Gov. Wolf took a good first step last week when he tightened up grant rules in the wake of former Gov. Ed Rendell's over-the-top largesse with Democratic National Convention workers.
Rendell, who was chairman of the 2016 convention's host committee, helped raise $86 million for the hosting of the convention; $10 million was from state grants. At the convention's end, he handed out $1 million in bonuses, using unspent funds and claiming that the bonus recipients had worked hard for low salaries. Former Director Kevin Washo who was earning $13,000 a month, got $310,000; other staffers got less.
The former governor argues that none of the bonus money came from a $10 million state grant or other public funds. A recent investigation by the Auditor General concurs. But that doesn't mean he didn't give out money that was never his to give.
Wolf's changes to grant rules include a ban covering bonuses for employees and volunteers of groups that receive grants from the Department of Community and Economic Development — no matter which pot of money is used for them. If a group awards bonuses, it has to pay back the state grant.
That's good –but Wolf's reform falls short because it only covers one of the many state agencies that award grants. He should build on this ban to create much stronger reforms. As governor, he has worked to protect taxpayer money by streamlining agencies and raising the administration's ethical standards.
Wolf should follow the good advice of Auditor General Eugene DePasquale who has long recommended state grant and other contract rules be upgraded to protect the public interest.
He says all state grant contracts from all state departments need to be rewritten so that any surplus funds are explicitly returned to the state. If an organization gets state and private funds, it should use excess private funds to pay back the state funds.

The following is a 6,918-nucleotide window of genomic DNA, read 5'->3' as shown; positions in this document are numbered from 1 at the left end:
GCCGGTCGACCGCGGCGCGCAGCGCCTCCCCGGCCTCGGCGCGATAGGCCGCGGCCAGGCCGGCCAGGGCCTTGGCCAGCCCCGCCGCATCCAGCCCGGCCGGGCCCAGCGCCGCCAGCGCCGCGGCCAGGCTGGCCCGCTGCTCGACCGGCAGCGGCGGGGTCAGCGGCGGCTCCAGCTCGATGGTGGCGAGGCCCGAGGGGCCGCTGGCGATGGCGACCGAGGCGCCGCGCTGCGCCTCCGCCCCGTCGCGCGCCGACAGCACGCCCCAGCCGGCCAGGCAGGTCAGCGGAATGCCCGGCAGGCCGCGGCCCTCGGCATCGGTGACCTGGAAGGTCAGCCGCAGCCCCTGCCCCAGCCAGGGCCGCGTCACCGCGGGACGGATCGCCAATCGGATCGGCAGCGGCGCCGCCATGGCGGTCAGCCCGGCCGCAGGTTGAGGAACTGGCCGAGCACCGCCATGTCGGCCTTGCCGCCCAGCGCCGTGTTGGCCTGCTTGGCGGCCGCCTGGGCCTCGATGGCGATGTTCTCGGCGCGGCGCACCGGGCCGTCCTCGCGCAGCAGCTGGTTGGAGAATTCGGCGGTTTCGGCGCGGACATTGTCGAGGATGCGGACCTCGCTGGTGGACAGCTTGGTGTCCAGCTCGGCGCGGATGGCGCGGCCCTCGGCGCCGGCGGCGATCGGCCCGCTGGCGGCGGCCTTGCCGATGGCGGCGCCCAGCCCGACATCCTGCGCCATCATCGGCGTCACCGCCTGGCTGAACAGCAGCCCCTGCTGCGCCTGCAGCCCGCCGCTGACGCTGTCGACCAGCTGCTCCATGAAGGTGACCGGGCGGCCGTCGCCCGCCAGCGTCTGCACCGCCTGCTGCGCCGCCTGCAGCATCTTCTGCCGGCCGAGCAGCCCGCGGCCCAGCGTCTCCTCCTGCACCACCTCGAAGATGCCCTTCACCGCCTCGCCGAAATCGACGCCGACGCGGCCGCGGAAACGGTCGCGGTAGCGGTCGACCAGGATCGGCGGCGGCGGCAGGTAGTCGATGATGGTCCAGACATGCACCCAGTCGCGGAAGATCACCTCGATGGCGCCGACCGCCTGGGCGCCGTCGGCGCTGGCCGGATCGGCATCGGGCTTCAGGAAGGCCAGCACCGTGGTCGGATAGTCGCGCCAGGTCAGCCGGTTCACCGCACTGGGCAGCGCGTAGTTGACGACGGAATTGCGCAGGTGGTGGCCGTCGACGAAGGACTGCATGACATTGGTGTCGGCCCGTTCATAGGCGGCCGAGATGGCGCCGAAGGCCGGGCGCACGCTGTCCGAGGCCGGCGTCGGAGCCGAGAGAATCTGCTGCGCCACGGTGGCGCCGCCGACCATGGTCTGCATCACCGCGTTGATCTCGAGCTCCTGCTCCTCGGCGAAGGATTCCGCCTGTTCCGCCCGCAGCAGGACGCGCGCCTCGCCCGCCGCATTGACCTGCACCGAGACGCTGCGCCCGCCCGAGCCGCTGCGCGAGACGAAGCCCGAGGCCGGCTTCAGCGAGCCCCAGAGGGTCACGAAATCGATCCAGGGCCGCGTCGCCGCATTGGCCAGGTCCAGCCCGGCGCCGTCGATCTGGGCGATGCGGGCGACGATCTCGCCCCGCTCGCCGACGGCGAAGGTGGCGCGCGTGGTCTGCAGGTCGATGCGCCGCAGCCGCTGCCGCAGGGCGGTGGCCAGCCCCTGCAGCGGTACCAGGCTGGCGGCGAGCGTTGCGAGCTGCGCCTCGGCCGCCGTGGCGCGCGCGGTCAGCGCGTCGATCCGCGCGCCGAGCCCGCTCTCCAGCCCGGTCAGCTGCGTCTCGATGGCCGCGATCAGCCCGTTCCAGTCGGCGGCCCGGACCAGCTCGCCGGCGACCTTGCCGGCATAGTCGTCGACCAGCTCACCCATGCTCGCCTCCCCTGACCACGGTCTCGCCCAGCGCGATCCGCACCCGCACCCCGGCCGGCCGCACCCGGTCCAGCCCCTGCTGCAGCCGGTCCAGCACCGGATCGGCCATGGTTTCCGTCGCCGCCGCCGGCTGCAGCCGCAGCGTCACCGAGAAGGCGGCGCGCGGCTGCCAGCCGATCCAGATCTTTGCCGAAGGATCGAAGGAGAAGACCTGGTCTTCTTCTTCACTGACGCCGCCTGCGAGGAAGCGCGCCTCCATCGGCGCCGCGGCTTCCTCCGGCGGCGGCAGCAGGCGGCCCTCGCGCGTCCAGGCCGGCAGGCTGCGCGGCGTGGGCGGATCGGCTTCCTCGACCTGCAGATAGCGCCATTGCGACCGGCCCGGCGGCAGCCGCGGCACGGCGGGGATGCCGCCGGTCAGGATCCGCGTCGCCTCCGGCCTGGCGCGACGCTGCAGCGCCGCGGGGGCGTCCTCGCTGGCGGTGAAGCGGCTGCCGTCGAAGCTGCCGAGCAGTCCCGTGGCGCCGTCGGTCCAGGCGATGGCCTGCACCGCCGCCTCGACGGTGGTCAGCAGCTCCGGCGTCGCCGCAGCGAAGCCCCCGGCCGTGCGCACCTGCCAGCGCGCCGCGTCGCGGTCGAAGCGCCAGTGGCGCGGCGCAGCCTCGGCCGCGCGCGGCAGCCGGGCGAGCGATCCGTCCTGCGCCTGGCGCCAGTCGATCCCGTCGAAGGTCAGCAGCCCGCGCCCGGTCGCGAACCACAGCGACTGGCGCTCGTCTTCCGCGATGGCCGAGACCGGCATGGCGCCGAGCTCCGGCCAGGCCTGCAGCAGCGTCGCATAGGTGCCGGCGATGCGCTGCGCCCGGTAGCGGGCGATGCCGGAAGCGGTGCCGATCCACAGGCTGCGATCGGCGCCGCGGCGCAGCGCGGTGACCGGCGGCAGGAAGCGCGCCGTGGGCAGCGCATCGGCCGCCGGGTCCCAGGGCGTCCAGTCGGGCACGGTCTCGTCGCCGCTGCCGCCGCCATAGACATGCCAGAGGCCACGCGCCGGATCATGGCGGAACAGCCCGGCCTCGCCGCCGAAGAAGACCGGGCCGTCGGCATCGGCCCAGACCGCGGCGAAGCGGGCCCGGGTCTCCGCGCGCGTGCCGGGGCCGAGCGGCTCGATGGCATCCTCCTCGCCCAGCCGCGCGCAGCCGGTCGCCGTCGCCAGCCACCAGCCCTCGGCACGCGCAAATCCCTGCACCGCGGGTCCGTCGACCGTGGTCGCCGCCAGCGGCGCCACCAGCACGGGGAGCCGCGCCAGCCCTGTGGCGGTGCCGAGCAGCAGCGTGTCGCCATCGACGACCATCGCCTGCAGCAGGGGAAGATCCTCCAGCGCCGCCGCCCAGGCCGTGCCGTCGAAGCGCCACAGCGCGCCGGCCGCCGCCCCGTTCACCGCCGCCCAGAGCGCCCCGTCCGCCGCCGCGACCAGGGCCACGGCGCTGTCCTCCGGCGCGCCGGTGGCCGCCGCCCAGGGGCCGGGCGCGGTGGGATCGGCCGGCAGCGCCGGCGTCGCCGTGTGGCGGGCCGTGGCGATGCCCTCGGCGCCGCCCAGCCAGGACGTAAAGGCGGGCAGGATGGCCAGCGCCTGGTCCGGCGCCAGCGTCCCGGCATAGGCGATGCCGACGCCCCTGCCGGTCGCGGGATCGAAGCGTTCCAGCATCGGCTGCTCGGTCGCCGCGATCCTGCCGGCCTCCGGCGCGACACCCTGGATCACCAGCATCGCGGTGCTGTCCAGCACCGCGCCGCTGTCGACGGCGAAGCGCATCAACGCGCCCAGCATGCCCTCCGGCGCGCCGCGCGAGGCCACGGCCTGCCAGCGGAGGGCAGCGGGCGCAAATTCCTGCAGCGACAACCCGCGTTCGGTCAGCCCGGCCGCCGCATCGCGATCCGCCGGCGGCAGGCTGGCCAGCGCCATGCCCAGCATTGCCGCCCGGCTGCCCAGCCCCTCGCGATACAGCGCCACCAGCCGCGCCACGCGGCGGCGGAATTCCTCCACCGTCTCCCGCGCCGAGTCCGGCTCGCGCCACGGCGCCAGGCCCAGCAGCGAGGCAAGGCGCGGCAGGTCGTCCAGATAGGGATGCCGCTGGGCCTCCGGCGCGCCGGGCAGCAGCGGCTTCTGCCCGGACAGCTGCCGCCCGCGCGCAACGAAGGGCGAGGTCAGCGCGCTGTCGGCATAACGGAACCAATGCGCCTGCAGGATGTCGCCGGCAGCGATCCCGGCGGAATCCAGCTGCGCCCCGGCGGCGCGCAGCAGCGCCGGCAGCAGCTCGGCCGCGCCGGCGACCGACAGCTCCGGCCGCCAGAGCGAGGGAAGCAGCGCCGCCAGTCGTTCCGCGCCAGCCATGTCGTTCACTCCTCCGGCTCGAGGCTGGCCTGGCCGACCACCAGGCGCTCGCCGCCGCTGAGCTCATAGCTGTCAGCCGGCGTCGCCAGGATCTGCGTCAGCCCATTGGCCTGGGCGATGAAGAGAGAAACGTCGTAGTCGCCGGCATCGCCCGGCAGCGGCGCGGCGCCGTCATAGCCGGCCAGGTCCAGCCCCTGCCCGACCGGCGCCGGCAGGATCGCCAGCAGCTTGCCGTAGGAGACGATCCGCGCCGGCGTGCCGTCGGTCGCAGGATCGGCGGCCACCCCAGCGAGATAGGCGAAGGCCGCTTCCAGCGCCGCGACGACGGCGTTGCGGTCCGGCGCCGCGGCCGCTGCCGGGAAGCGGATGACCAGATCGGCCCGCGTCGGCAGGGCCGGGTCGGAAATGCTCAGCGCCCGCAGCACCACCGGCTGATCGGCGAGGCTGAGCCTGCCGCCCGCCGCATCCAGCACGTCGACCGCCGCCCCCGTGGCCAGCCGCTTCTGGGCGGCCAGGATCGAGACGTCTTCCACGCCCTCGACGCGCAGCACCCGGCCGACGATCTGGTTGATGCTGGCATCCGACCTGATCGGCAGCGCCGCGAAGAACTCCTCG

DePasquale has found problems with a wide range of grantees and vendors. In September, he reported that an anti-abortion group called Real Alternatives used an elaborate scheme to divert almost $500,000 in Pennsylvania taxpayer money to prop up its out-of-state operations between 2013 and 2015. Additionally, he's found that the state doesn't have consistent standards for opioid treatment grants, and that jobs programs haven't produced the promised jobs.
In the past, Wolf has upgraded terms for job incentives, which include requiring companies to keep the jobs no less than five years after receiving a grant.
There's plenty of room for more improvements. The state doles out millions to corporations. Last year, it gave away over $870 million in inducements and gives out more corporate welfare than any other state, according to the conservative Commonwealth Foundation.
Surely, the governor can better protect the public interest by raising standards for aid to non-profits as well as corporations which receive grants, low-interest loans and tax breaks.
The state should insist that non-profits put a cap on executive compensation as a condition for receiving our money. When the state helps companies, it should negotiate a reasonable profit point after which it claws back the state's investment.
Shareholders get returns on their investments. Why shouldn't Pennsylvania's taxpayers?